– La Bodega Gallery: 2196 Logan Ave
– HB Punto Experimental: 2151 Logan Ave. (Alley)
– The Glashaus: 1815 Main St.
– Low Gallery: 1878 Main St. (Alley)
– Gallery D: 1878 Main St.
– Union Barrio Logan: 2191 Main St.
– A Bridged Gallery: 1991 Main St.
The San Diego Really Really Free Market
Sunday, June 12, 11am – 2pm
Teralta Park – City Heights
40th & Orange Avenue.
Info & Updates
Give and get cool stuff for absolutely free. Simply bring the things around the house you aren’t using anymore, put them in the “free pile,” and look around to see if there is anything you’d like to take yourself.
San Diego County Evening Budget Hearing
Wednesday, June 15, 5:15
San Diego Board of Supervisors County Administration Center,
Room 310, 1600 Pacific Highway
Info & Updates
Too many children, seniors and vulnerable residents in San Diego County aren’t getting the services they need to survive. Meanwhile the County keeps adding to its rainy day fund even though its budget outlook remains sunny, while too many San Diegans don’t have a roof over their heads. On June 15 we have an opportunity to change that.
Join residents, community groups, faith-based organizations, working families and others from across the county to ask the county to increase the budget to serve our community and tell them how you want them to spend it.
In San Diego County, 19 percent of our children live in poverty. San Diego County has the fourth largest homeless population in the country. San Diegans face long wait times to access mental health and substance abuse treatment; these wait times waits endanger those seeking treatment and our communities. To address these needs, the Invest in San Diego Families coalition is calling upon the County of San Diego to add $200 million to the proposed budget to address some of the critical and unmet needs of our children, seniors and other vulnerable San Diegans, instead of hoarding our money in a $1.6 billion reserves account.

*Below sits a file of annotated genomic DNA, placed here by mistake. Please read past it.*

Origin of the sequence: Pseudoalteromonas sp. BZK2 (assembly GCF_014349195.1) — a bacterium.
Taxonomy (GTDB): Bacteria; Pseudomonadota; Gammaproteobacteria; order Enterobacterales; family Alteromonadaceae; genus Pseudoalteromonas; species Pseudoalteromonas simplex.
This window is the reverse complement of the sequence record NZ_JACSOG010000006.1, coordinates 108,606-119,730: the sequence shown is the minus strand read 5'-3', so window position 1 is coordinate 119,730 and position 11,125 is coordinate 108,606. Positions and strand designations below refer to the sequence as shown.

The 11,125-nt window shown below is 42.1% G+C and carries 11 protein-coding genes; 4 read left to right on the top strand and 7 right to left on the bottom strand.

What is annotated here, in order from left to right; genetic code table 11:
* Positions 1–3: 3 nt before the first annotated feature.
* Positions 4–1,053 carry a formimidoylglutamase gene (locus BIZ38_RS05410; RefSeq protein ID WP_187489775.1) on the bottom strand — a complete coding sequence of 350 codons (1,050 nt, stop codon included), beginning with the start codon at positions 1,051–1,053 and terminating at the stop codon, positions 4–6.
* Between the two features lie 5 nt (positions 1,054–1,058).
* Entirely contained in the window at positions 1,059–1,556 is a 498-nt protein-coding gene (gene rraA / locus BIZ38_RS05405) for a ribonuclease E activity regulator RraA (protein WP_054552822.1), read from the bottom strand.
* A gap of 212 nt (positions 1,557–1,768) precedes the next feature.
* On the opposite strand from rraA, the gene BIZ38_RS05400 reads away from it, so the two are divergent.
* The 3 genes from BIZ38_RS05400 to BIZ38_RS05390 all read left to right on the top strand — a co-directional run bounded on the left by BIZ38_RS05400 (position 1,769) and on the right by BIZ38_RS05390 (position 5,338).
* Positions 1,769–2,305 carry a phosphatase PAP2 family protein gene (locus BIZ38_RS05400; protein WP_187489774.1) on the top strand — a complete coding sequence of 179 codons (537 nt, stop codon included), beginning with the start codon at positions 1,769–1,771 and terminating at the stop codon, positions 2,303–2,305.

The County of San Diego isn’t used to the spotlight being shined on its decisions. Last year, just two people commented on the entire budget. Now, because of our work together, we have won an evening hearing that is accessible to most working people. Let’s use this opportunity to tell the Board of Supervisors about what our community really needs!
Anti-Trump Action Debrief:
Organized Community Power or Military Police Repression
Wednesday, June 15, 6pm
2078 Logan Avenue
Info & Updates
Join Union Del Barrio to discuss what took place on May 27th and to learn how you can join our struggle for community self-defense.
History of The OB Rag
Thursday, June 16th, 7pm
OB Historical Society Meeting
Point Loma United Methodist Church
1984 Sunset Cliffs Blvd.
Learn the history of the OB Rag by current OB Rag Editor Frank Gormlie.
SlapJazzDanny & Friends at The GO!
The Toronto Globe and Mail wrote of SlapJazzDanny:
“Hambone was developed by American slaves as a way of making music when they werent allowed to use musical instruments. San Diegos SlapJazzDanny is among the greatest hambone artists in the world. He literally converts his body into a drum set.”
Inspired by ‘E’! What is ‘E’ you might ask… Oh that is Encouragement! We all need it and it makes life worthwhile. Danny loves to share his art as a performer, and he feels it is his duty to ”give back” out of what has been given to him. You can see SlapJazzDanny in performance at:http://slapjazzdanny.blogspot.com/p/y…
Joining Danny for this very special evening at The GO will be two other masters:
Leland “Spoonful” Collins: Master Spoons! He brings the heat! You will never look at your kitchen spoons the same way again! https://www.facebook.com/leland.s.col….
Jimmy Patton: Award Winning Guitarist! Claimed the title of Best Unsigned Guitarist in the Nation! https://www.facebook.com/Jimmy-Patton…
Get your event listed: I try to list the next 10 days or so of mostly non-commercial events I think our readers might find of interest. I source my material from social media listings and press releases. In cases where there are competing but similar events or campaigns of the progressive persuasion, I do my best to list everything.
Unfortunately, my subscription to the psychic hotline has lapsed so if you don’t tell me or Facebook, etc., about your event it won’t get listed. See my email address at the end of this column.
On This Day: 1937 – The mayor of Monroe, Mich. organized a vigilante mob of 1,400 armed with baseball bats and teargas to break the organizing picket line of 200 striking workers at Newton Steel. The line is broken; eight are injured and hospitalized. Sixteen workers’ cars were vandalized, five cars overturned, and eight more were dumped into the River Raisin. 1925 – The state of Tennessee adopted a new biology text book that denied the theory of evolution. 1966 – Janis Joplin debuted on stage at the Avalon ballroom in San Francisco.